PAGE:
By Jeff Guy

When Jared Estes was in the process of rebuilding his life after experiencing a horrific tragedy, people told him he had to reach down deep within himself to rebound.

“I think that's false,” Estes said in a telephone interview. “It wasn't until I got outside myself and realized it's not about me that I was able to come back.”

Estes found strength in reaching out to others and telling his story – how he and his wife of six months, Paige, were leaving a hockey game at the Kansas Coliseum in 2005 when a drunk driver hit their car, causing a fiery crash.

With burns to much of his body, Estes and two friends escaped. Paige never made it out of the car.

For the past few years, Estes has been sharing his story before corporate audiences, schools and soldiers on military bases. Estes is scheduled to speak at 6:30 p.m. Nov. 11 (Veterans Day) at the Twilight Theatre. Admission is free but people are encouraged to call the theater at 723-1092 to reserve seating.

Estes views veterans and active duty military personnel as models of courage.

“All of us in the civilian world kind of look up to them,” Estes said. “A lot of us, we're forced into darkness and have to find our way out, but they sign up for the military, knowing they might be sent to dark corners of the world and have to fight their way out. That's true courage.”

Estes tailors his presentations to the various audiences he addresses, but the over arching message is resilience, he said.

“I try to show everybody that there is a way out if you keep pushing forward,” Estes said.

Adam Wagner, manager of the Twilight Theatre, said Estes has incredibly turned tragedy into a gift and the theater wants to promote that.

“I think he gives people a more pro-active thought process,” Wagner said. “Arming people with hope and with a positive outlook certainly is a super weapon.”

“I try to use my story to say it's everyone's story,” Estes said.

Everyone has struggle and hardship. Everyone has to fight their way through depression, he said.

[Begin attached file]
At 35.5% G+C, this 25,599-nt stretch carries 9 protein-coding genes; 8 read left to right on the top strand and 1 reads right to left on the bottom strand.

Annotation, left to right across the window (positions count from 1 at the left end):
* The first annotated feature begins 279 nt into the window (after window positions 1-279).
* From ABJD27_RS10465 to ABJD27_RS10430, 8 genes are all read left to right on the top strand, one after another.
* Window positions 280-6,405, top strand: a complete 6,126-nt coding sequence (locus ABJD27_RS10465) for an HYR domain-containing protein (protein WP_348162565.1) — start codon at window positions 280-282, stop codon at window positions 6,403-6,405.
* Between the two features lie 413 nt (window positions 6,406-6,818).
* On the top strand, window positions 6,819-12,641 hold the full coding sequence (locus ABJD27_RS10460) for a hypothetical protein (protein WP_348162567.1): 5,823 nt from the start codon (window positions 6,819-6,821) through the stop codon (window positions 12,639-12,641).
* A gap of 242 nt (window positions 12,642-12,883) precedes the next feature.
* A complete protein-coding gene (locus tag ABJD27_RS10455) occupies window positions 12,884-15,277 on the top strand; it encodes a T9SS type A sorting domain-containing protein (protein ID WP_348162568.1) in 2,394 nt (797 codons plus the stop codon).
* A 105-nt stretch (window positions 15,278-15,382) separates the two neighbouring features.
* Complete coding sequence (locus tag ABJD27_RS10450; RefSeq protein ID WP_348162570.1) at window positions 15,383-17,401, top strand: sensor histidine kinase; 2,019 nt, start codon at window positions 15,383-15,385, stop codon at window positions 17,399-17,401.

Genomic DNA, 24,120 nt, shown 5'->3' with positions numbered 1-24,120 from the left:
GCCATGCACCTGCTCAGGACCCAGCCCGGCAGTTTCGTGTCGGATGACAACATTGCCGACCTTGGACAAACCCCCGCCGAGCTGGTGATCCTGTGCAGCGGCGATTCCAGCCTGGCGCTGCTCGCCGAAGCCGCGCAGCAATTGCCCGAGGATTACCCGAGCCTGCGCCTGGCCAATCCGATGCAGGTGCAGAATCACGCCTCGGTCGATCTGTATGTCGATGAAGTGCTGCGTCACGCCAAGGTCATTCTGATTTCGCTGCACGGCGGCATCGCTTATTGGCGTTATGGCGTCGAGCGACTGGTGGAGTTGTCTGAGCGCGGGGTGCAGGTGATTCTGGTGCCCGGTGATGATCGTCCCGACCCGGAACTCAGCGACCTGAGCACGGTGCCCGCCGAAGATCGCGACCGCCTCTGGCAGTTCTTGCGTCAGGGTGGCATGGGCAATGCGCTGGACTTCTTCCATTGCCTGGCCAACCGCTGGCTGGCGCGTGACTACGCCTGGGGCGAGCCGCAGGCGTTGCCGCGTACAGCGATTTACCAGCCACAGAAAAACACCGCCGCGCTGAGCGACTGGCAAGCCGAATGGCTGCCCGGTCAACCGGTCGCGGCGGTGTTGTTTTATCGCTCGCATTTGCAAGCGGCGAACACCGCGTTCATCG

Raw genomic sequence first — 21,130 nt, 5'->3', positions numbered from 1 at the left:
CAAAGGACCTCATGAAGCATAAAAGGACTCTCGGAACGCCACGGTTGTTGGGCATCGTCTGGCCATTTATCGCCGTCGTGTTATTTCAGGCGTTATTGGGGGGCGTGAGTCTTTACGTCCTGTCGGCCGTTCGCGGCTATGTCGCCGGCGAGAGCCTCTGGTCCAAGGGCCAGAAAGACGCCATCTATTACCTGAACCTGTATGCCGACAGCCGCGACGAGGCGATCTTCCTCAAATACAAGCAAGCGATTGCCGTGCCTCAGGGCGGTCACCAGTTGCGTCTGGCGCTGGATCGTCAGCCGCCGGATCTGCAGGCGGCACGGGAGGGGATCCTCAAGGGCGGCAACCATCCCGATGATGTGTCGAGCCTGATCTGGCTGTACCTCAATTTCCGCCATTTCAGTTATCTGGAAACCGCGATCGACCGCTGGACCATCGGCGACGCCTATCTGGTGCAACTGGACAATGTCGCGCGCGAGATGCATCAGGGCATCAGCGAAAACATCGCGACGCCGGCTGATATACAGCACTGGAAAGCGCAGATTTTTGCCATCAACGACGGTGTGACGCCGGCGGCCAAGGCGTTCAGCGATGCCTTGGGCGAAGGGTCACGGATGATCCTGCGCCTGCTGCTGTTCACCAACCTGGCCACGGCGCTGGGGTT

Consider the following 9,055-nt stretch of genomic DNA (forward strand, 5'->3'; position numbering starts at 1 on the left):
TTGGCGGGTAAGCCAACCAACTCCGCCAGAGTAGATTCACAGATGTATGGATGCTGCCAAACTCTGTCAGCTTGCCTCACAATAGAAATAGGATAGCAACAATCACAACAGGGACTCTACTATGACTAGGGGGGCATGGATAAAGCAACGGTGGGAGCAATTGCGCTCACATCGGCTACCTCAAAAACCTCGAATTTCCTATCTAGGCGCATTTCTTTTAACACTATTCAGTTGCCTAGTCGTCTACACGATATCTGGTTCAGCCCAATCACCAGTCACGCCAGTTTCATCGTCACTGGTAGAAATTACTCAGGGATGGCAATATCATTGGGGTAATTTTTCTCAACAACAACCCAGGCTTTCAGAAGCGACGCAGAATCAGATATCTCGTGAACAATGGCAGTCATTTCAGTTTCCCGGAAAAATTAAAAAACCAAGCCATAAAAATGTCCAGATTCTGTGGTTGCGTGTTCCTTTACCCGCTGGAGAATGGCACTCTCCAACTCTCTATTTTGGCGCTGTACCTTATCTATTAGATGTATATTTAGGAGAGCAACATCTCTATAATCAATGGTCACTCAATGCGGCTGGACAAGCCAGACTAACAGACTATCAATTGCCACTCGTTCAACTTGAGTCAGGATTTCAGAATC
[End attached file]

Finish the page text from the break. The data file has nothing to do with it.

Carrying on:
“We're in the same boat in that respect,” Estes said.

Wagner said Estes “has such an incredible and infectious energy. I knew I wanted to work with him.”

Estes gets hired to speak to a lot of private groups where he is not open to the larger public, Wagner said.

“We wanted to present an opportunity where anyone who wants to hear him speak can do it,” Wagner said. “Jared speaking is a gift that may not come around again for a while.”

Estes's presentation will sell his work to the public, but it will also promote the Twilight Theatre and Media Center. All three are working together.

As he is speaking, Estes's talk will be live streamed on and Estes's website, Audience members and people watching on video can tweet messages, using the hash tag, #firebackveterans, and their comments will appear on a screen behind Estes as he is speaking.

“People all over the world can watch it,” Wagner said.

Grant Neuhold, creative director of the Media Center, wore a red T-shirt with the words, “Fire back veterans” across the front. Neuhold called Estes an “inspiration.”

Estes said the lessons he relays through his talks are things he, like everyone else, has to work on day in and day out.

“I don't claim that I have it mastered by any means,” he said.